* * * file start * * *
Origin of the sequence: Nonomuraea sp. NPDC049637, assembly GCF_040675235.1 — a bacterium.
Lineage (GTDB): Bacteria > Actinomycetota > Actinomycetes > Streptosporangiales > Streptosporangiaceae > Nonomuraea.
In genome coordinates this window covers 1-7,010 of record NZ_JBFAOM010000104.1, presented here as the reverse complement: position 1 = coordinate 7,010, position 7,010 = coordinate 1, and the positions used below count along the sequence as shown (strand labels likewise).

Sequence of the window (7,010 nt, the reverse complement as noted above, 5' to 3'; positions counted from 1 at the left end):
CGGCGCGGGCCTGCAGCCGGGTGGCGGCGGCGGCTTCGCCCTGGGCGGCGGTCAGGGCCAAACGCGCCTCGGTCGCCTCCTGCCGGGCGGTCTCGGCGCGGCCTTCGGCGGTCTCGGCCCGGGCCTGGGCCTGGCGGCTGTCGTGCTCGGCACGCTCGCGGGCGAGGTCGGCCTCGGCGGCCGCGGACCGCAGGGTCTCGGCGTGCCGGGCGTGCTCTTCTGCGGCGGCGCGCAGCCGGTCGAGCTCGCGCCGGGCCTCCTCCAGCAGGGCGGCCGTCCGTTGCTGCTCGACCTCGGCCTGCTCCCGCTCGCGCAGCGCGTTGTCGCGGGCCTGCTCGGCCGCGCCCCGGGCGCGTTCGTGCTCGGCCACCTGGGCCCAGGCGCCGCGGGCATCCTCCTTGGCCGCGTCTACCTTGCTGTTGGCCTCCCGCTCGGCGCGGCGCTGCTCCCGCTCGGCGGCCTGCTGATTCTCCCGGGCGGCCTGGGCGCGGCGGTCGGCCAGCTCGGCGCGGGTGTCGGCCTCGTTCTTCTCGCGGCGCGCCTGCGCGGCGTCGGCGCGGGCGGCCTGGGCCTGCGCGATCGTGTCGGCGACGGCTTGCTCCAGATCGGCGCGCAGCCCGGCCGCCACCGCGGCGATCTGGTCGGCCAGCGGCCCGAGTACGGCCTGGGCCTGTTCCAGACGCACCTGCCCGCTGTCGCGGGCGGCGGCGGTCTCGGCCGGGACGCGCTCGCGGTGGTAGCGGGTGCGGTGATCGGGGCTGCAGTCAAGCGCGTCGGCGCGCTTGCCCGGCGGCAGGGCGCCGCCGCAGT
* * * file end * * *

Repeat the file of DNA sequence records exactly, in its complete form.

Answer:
Origin of the sequence: Nonomuraea sp. NPDC049637, assembly GCF_040675235.1 — a bacterium.
Lineage (GTDB): Bacteria > Actinomycetota > Actinomycetes > Streptosporangiales > Streptosporangiaceae > Nonomuraea.
In genome coordinates this window covers 1-7,010 of record NZ_JBFAOM010000104.1, presented here as the reverse complement: position 1 = coordinate 7,010, position 7,010 = coordinate 1, and the positions used below count along the sequence as shown (strand labels likewise).

Sequence of the window (7,010 nt, the reverse complement as noted above, 5' to 3'; positions counted from 1 at the left end):
CGGCGCGGGCCTGCAGCCGGGTGGCGGCGGCGGCTTCGCCCTGGGCGGCGGTCAGGGCCAAACGCGCCTCGGTCGCCTCCTGCCGGGCGGTCTCGGCGCGGCCTTCGGCGGTCTCGGCCCGGGCCTGGGCCTGGCGGCTGTCGTGCTCGGCACGCTCGCGGGCGAGGTCGGCCTCGGCGGCCGCGGACCGCAGGGTCTCGGCGTGCCGGGCGTGCTCTTCTGCGGCGGCGCGCAGCCGGTCGAGCTCGCGCCGGGCCTCCTCCAGCAGGGCGGCCGTCCGTTGCTGCTCGACCTCGGCCTGCTCCCGCTCGCGCAGCGCGTTGTCGCGGGCCTGCTCGGCCGCGCCCCGGGCGCGTTCGTGCTCGGCCACCTGGGCCCAGGCGCCGCGGGCATCCTCCTTGGCCGCGTCTACCTTGCTGTTGGCCTCCCGCTCGGCGCGGCGCTGCTCCCGCTCGGCGGCCTGCTGATTCTCCCGGGCGGCCTGGGCGCGGCGGTCGGCCAGCTCGGCGCGGGTGTCGGCCTCGTTCTTCTCGCGGCGCGCCTGCGCGGCGTCGGCGCGGGCGGCCTGGGCCTGCGCGATCGTGTCGGCGACGGCTTGCTCCAGATCGGCGCGCAGCCCGGCCGCCACCGCGGCGATCTGGTCGGCCAGCGGCCCGAGTACGGCCTGGGCCTGTTCCAGACGCACCTGCCCGCTGTCGCGGGCGGCGGCGGTCTCGGCCGGGACGCGCTCGCGGTGGTAGCGGGTGCGGTGATCGGGGCTGCAGTCAAGCGCGTCGGCGCGCTTGCCCGGCGGCAGGGCGCCGCCGCAGT